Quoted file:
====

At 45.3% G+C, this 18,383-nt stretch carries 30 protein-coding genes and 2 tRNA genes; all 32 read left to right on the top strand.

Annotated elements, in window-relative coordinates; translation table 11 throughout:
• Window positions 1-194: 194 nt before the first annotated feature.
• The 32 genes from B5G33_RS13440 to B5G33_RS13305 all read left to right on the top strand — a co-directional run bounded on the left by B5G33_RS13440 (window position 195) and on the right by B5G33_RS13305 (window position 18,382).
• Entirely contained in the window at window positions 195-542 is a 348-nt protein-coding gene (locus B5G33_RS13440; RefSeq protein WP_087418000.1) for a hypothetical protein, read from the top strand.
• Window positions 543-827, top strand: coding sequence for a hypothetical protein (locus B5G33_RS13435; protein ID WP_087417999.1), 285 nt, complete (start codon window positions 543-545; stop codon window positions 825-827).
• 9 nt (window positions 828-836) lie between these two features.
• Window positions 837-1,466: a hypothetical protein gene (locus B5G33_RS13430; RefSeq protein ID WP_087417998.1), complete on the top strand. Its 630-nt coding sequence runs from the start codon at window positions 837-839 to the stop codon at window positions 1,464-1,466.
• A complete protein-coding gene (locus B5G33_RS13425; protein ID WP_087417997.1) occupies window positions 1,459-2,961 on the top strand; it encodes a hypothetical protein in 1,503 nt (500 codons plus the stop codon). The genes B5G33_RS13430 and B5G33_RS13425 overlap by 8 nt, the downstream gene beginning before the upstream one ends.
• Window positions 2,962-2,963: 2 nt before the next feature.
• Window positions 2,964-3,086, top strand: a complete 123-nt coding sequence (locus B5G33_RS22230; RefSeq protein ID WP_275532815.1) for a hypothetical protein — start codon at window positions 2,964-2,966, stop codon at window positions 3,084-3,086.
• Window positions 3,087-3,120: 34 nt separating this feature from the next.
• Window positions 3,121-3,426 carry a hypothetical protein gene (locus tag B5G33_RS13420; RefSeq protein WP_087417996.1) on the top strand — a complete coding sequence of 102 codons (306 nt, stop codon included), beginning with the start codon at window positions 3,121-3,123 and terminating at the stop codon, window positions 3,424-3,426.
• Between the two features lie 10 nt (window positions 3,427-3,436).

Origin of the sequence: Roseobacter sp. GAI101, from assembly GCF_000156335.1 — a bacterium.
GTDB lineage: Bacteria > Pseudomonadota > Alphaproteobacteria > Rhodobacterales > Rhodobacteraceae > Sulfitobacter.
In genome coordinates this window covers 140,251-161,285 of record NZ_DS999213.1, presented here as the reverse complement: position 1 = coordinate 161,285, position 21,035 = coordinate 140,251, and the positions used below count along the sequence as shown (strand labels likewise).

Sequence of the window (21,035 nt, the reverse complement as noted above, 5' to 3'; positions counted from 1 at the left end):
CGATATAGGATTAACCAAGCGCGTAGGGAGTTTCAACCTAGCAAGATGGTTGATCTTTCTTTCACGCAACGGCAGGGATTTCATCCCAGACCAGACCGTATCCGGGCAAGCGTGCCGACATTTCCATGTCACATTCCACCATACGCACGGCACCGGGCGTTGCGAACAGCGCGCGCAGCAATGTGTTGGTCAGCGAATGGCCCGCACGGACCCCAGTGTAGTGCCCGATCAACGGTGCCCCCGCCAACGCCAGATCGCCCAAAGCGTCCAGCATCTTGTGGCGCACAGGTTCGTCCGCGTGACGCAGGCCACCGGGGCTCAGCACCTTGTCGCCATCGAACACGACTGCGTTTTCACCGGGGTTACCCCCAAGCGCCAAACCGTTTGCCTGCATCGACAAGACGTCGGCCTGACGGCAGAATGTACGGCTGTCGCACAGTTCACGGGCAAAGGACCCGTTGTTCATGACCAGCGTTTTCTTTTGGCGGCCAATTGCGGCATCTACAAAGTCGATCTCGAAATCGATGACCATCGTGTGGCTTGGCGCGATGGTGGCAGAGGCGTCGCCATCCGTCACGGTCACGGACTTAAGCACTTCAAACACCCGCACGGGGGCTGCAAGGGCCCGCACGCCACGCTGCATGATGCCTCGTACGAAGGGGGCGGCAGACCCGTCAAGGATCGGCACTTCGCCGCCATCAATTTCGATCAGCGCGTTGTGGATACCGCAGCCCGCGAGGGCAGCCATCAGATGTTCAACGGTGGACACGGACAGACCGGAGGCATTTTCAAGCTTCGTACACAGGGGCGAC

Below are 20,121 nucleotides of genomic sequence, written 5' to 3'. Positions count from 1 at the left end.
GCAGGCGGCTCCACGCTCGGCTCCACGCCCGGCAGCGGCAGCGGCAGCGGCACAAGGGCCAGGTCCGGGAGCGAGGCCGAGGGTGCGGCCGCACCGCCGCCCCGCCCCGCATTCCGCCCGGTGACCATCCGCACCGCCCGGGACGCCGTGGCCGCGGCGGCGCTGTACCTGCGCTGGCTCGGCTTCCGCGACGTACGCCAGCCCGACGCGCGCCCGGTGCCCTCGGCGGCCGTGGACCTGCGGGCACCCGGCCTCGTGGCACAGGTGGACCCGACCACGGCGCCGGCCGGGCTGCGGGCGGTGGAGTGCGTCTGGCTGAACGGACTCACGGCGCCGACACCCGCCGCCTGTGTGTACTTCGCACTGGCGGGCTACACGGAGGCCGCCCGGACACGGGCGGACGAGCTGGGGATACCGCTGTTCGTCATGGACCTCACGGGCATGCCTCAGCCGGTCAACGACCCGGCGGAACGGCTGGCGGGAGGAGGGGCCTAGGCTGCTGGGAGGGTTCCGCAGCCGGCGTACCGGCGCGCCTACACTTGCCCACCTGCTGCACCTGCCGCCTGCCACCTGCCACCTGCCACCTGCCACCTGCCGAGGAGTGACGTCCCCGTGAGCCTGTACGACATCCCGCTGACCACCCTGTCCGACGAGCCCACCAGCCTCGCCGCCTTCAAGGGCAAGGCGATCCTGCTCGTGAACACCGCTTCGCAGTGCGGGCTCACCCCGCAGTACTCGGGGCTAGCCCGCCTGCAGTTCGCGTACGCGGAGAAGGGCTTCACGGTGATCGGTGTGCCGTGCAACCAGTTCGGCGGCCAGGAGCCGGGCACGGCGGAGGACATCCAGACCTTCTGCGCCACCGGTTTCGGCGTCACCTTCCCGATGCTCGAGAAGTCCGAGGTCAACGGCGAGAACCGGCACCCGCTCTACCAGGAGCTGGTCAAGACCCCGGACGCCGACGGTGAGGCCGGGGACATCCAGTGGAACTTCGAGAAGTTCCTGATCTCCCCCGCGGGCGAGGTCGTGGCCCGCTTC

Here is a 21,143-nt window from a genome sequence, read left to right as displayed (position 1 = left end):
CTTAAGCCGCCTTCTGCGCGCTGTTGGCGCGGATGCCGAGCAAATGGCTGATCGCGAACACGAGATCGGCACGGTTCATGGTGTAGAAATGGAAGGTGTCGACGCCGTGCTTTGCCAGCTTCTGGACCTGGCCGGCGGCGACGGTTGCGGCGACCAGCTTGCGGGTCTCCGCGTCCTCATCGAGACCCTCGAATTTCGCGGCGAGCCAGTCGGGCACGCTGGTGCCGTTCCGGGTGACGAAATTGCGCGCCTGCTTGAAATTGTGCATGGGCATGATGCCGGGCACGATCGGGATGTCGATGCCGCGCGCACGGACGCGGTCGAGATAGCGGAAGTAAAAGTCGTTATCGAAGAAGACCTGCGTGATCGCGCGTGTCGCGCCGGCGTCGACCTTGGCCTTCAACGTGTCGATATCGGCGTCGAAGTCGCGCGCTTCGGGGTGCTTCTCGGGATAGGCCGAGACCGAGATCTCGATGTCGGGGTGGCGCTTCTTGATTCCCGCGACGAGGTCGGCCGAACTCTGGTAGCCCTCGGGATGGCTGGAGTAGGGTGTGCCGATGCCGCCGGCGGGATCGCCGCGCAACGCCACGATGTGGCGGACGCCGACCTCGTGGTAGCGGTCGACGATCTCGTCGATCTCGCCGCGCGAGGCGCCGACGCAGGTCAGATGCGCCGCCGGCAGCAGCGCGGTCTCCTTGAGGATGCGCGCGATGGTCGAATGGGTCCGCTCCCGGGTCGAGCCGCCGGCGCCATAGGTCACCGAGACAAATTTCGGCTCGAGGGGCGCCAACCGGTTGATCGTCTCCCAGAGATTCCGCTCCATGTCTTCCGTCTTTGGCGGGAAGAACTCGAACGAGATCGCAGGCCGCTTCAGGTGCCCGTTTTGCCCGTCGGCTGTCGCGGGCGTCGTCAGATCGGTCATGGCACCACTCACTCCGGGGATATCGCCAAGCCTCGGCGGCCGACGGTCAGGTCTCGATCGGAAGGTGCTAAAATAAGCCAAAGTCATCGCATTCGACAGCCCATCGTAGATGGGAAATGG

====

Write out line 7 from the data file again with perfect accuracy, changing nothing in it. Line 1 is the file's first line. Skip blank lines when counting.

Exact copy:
• 9 nt (window positions 828-836) lie between these two features.